Missense variants in TAF1 and developmental phenotypes: challenges of determining pathogenicity

Hum Mutat. 2019 Oct 23;10.1002/humu.23936. doi: 10.1002/humu.23936. Online ahead of print.


We recently described a new neurodevelopmental syndrome (TAF1/MRXS33 intellectual disability syndrome) (MIM# 300966) caused by pathogenic variants involving the X-linked gene TAF1, which participates in RNA polymerase II transcription. The initial study reported eleven families, and the syndrome was defined as presenting early in life with hypotonia, facial dysmorphia, and developmental delay that evolved into intellectual disability (ID) and/or autism spectrum disorder (ASD). We have now identified an additional 27 families through a genotype-first approach. Familial segregation analysis, clinical phenotyping, and bioinformatics were capitalized on to assess potential variant pathogenicity, and molecular modelling was performed for those variants falling within structurally characterized domains of TAF1. A novel phenotypic clustering approach was also applied, in which the phenotypes of affected individuals were classified using 51 standardized Human Phenotype Ontology (HPO) terms. Phenotypes associated with TAF1 variants show considerable pleiotropy and clinical variability, but prominent among previously unreported effects were brain morphological abnormalities, seizures, hearing loss, and heart malformations. Our allelic series broadens the phenotypic spectrum of TAF1/MRXS33 intellectual disability syndrome and the range of TAF1 molecular defects in humans. It also illustrates the challenges for determining the pathogenicity of inherited missense variants, particularly for genes mapping to chromosome X. This article is protected by copyright. All rights reserved.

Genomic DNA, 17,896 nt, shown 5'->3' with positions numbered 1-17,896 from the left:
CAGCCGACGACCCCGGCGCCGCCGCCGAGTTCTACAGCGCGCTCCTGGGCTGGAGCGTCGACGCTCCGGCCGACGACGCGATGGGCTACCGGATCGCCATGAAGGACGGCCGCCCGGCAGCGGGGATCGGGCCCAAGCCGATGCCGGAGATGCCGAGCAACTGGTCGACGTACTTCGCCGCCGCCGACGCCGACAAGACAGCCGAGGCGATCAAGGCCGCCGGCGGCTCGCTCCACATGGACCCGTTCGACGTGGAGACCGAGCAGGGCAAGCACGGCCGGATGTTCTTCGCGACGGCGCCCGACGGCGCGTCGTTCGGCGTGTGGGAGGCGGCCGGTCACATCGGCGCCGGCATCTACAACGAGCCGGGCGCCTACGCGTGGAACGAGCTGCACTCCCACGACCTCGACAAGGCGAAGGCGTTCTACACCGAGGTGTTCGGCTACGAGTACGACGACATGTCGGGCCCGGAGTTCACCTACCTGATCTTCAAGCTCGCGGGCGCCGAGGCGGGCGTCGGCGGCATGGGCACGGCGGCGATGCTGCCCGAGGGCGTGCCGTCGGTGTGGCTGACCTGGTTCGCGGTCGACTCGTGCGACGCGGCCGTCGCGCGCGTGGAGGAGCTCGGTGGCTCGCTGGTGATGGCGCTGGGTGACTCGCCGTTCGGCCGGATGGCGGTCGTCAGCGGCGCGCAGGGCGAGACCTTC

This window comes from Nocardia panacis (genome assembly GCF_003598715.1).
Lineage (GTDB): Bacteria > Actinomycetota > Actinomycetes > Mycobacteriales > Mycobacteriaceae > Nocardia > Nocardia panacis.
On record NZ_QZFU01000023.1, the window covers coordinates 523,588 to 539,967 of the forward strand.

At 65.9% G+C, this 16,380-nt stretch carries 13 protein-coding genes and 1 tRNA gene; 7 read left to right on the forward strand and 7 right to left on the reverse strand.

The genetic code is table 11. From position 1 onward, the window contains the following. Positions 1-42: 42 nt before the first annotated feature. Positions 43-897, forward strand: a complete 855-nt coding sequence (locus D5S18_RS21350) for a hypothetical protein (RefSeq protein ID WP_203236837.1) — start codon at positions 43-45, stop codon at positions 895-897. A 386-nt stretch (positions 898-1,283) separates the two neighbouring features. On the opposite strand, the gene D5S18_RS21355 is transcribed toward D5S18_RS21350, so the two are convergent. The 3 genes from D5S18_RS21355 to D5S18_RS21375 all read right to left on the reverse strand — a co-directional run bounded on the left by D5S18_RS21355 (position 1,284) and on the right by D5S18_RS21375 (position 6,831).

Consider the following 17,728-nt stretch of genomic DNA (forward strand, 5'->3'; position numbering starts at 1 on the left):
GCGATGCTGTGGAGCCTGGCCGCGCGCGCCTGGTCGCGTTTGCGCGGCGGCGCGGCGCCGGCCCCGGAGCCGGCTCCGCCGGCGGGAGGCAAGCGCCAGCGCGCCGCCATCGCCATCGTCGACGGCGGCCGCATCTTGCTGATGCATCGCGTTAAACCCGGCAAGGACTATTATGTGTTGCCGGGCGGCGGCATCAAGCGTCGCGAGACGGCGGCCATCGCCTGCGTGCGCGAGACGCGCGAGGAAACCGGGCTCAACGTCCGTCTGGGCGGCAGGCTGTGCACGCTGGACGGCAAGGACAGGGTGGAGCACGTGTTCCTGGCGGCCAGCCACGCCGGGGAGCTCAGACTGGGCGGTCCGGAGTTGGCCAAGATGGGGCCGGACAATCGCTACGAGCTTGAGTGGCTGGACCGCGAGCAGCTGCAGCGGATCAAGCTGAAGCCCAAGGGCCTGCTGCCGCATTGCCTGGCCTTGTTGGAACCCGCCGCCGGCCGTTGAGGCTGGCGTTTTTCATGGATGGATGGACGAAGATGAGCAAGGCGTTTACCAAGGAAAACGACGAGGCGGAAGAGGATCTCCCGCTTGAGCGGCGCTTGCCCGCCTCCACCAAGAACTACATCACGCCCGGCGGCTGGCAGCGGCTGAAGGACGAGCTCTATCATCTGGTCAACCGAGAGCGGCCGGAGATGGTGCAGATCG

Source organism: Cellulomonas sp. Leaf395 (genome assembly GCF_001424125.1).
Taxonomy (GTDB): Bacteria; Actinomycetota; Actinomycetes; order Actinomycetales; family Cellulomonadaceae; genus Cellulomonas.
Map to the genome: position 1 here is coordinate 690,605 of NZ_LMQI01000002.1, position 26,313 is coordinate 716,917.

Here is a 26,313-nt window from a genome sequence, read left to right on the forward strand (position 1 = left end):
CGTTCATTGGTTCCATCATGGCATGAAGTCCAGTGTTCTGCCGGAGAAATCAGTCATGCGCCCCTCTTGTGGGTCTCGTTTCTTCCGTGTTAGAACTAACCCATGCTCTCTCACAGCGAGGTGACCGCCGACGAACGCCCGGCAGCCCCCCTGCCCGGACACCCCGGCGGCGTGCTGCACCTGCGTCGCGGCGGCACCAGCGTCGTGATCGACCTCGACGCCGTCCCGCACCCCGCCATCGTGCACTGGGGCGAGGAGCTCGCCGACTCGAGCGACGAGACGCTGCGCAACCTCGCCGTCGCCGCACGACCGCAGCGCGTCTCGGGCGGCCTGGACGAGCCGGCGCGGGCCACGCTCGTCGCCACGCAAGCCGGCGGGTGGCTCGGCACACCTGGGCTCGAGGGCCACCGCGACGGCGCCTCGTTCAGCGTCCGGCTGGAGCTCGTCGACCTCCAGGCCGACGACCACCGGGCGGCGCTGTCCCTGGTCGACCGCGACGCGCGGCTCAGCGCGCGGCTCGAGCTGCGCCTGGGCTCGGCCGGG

Keywords: Cornelia de Lange; MRXS33 intellectual disability syndrome; TAF1; exome sequencing; transcriptomopathy.